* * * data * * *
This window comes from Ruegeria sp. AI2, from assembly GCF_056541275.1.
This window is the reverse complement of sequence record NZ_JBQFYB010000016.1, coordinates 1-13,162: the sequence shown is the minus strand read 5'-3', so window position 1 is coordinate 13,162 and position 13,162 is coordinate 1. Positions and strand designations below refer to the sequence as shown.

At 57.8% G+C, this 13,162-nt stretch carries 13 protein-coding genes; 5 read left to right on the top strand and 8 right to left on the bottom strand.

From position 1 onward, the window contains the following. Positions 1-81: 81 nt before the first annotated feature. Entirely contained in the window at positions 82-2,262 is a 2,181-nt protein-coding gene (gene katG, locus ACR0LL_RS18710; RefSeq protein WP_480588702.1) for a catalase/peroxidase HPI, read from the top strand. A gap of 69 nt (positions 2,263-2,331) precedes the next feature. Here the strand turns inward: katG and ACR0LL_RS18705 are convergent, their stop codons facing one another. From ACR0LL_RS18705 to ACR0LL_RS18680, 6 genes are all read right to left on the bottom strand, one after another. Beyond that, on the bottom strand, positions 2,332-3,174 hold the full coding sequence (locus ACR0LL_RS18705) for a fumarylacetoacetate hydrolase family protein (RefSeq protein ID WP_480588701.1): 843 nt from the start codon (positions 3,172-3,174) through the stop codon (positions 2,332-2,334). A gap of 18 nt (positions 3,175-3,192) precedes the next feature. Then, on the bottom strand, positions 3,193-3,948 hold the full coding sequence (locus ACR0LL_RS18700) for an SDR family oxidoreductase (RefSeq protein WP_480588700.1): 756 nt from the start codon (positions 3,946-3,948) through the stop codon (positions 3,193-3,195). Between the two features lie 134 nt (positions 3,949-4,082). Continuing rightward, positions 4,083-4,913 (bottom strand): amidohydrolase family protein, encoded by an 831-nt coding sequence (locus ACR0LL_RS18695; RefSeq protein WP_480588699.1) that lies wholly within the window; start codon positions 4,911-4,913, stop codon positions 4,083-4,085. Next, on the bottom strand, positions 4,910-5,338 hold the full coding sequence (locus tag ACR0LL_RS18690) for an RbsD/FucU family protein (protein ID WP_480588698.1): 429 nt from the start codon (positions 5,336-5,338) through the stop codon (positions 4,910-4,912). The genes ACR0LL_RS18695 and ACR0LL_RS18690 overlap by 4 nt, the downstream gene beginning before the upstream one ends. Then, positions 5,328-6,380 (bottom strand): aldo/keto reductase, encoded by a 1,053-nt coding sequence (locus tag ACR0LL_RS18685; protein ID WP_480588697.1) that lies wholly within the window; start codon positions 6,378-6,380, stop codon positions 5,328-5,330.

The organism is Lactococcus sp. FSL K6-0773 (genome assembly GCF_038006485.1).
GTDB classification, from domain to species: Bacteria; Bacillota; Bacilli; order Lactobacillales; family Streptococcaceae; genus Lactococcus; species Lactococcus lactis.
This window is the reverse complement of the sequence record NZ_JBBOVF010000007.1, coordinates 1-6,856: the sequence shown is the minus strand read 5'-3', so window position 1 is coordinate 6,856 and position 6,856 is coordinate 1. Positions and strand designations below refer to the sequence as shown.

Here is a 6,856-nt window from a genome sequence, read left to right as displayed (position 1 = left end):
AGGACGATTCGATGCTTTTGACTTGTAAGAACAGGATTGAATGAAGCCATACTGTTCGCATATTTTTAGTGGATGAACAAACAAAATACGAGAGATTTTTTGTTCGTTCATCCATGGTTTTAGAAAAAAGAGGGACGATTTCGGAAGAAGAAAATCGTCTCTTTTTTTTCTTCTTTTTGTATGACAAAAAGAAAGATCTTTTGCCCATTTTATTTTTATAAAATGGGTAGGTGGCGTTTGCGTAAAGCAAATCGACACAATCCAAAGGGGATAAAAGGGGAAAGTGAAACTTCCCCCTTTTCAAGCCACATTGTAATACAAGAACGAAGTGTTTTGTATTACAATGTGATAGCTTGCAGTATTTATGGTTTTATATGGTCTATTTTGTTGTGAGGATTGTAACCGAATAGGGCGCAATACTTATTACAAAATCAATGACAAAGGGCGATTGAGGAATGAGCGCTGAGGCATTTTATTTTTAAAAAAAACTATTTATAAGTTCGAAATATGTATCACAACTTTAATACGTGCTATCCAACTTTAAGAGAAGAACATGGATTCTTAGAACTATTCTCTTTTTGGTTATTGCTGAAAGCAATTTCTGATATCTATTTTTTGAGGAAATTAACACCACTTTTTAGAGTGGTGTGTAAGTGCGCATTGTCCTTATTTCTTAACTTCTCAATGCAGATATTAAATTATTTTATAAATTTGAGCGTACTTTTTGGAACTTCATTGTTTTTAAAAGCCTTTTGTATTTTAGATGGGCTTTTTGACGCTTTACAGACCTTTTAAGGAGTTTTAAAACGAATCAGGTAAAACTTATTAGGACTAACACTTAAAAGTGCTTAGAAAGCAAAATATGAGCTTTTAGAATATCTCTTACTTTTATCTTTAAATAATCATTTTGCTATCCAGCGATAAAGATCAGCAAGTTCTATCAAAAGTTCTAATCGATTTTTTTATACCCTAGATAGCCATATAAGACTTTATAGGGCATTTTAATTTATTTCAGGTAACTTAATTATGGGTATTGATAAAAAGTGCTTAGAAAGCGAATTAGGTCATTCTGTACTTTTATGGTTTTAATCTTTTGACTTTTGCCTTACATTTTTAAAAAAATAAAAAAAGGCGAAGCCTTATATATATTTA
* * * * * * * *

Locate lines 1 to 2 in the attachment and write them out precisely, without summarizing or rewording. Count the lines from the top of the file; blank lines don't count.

This window comes from Ruegeria sp. AI2, from assembly GCF_056541275.1.
This window is the reverse complement of sequence record NZ_JBQFYB010000016.1, coordinates 1-13,162: the sequence shown is the minus strand read 5'-3', so window position 1 is coordinate 13,162 and position 13,162 is coordinate 1. Positions and strand designations below refer to the sequence as shown.